Auction (2023)

May 2nd, 2024
Author: Meredith Taylor

Dir/Wri: Pascal Bonitzer | France Drama 91’

Olivier Gourmet, Lea Drucker and Alex Lutz are the stars of this rather good arthouse thriller – written and directed by ex Cahiers du Cinema critic Pascal Bonitzer – in fact his tenth film – about the heady world of art auctioneering.

A deliciously caustic opening scene sets the tone for an intriguing affair set amid the beau monde of Mulhouse, New York and Paris where Andre (Alex Lutz) is an upscale auctioneer at ‘Scottie’s’ and has just landed a commission for a painting he believes to be a fake. Andre is at loggerheads with his trainee Aurore (Chevillotte) who ends up providing the missing link to the narrative, with an intriguing backstory.

Andre and his colleague and ex-wife Albertina (Drucker) decide to visit the long-lost painting that’s now hanging in the ordinary home of a shift worker Martin Keller in Mulhouse. It turns out to be the real work by Austrian expressionist painter Egon Schiele that was seized by the Nazis in 1939 and discarded as part of the Nazi purge of degenerate art. An Austrian Jew called Wahlburg had bought it in 1918 but had to escape Austria leaving it behind. Andre sees the unexpected find as an opportunity for promotion, and moves in quickly when Keller expresses no interest in it at all.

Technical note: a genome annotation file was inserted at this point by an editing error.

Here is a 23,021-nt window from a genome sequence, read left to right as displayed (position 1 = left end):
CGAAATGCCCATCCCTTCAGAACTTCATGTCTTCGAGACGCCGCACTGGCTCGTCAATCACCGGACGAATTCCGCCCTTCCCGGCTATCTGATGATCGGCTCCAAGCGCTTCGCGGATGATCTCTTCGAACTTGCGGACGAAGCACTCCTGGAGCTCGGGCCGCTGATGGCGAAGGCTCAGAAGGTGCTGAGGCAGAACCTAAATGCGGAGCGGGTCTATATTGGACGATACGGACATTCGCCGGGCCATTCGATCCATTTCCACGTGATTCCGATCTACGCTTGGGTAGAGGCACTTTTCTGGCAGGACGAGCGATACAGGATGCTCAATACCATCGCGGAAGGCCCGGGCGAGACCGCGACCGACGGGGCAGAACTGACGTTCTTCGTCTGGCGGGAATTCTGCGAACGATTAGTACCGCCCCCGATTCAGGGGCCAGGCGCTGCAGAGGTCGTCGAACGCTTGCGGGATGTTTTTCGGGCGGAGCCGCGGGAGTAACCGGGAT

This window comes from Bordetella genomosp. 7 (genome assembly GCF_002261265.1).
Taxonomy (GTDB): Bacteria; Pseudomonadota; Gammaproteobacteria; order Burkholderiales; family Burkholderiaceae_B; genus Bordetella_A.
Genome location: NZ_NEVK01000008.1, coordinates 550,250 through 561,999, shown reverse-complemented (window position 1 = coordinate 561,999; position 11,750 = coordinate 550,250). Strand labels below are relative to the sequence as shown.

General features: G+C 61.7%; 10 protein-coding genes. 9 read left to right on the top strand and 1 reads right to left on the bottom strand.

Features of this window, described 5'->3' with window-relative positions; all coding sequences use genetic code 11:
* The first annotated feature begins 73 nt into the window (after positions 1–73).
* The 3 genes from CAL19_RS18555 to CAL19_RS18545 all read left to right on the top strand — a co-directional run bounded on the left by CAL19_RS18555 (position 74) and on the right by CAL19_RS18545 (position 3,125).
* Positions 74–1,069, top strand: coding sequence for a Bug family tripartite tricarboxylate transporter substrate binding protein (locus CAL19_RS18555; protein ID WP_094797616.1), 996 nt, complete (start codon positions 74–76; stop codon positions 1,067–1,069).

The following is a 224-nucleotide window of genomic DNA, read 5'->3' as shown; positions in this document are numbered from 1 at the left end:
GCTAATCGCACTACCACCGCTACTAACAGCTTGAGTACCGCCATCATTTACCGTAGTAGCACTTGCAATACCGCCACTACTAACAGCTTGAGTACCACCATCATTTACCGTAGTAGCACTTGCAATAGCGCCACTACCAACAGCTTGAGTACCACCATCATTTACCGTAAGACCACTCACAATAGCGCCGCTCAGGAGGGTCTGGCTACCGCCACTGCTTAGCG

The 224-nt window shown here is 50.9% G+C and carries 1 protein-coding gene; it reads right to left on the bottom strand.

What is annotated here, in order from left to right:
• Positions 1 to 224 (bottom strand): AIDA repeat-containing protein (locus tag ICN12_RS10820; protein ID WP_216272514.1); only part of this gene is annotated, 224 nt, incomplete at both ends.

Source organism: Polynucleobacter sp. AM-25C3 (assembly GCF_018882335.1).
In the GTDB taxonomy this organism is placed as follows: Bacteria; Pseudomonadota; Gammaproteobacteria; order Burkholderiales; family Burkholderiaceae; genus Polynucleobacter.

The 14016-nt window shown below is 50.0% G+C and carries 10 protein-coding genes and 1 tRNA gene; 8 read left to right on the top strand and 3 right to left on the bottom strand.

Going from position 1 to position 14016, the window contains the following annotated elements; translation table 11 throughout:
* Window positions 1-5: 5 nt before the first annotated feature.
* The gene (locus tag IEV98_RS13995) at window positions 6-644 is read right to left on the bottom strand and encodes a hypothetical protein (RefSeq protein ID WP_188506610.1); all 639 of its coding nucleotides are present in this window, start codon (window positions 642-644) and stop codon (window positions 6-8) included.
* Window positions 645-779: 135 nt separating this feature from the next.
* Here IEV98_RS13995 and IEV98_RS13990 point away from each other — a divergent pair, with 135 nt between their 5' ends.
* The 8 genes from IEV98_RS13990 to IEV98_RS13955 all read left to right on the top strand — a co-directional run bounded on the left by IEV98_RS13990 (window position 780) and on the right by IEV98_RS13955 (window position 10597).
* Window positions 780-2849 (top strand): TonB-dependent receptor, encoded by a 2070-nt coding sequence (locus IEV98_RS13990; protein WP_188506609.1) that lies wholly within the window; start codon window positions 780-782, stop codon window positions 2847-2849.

Andre and Albertina join forces with a provincial lawyer (Hamzawi) to track down the Wahlberg family in the shape of Bob Wahlberg who is one of nine heirs to the painting and a particularly generous man. He wants Martin to benefit from the canvas worth millions and be considered the tenth heir. Wahlberg is happy to sell it for 8 million. But Andre smells a rat and doesn’t want it to go for a song, as he considers the market for Schiele particularly strong. And that’s where Aurore comes in.

Auction is another juicy tongue in cheek satire with a hint of tension, and it looks really good too in Pierre Million’s camera with natural performances especially from Lutz and Drucker who dazzle with their stylish chemistry. The only bum note – a cheeky lesbian twist which feels contrived and serves no real purpose. @MeredithTaylor 


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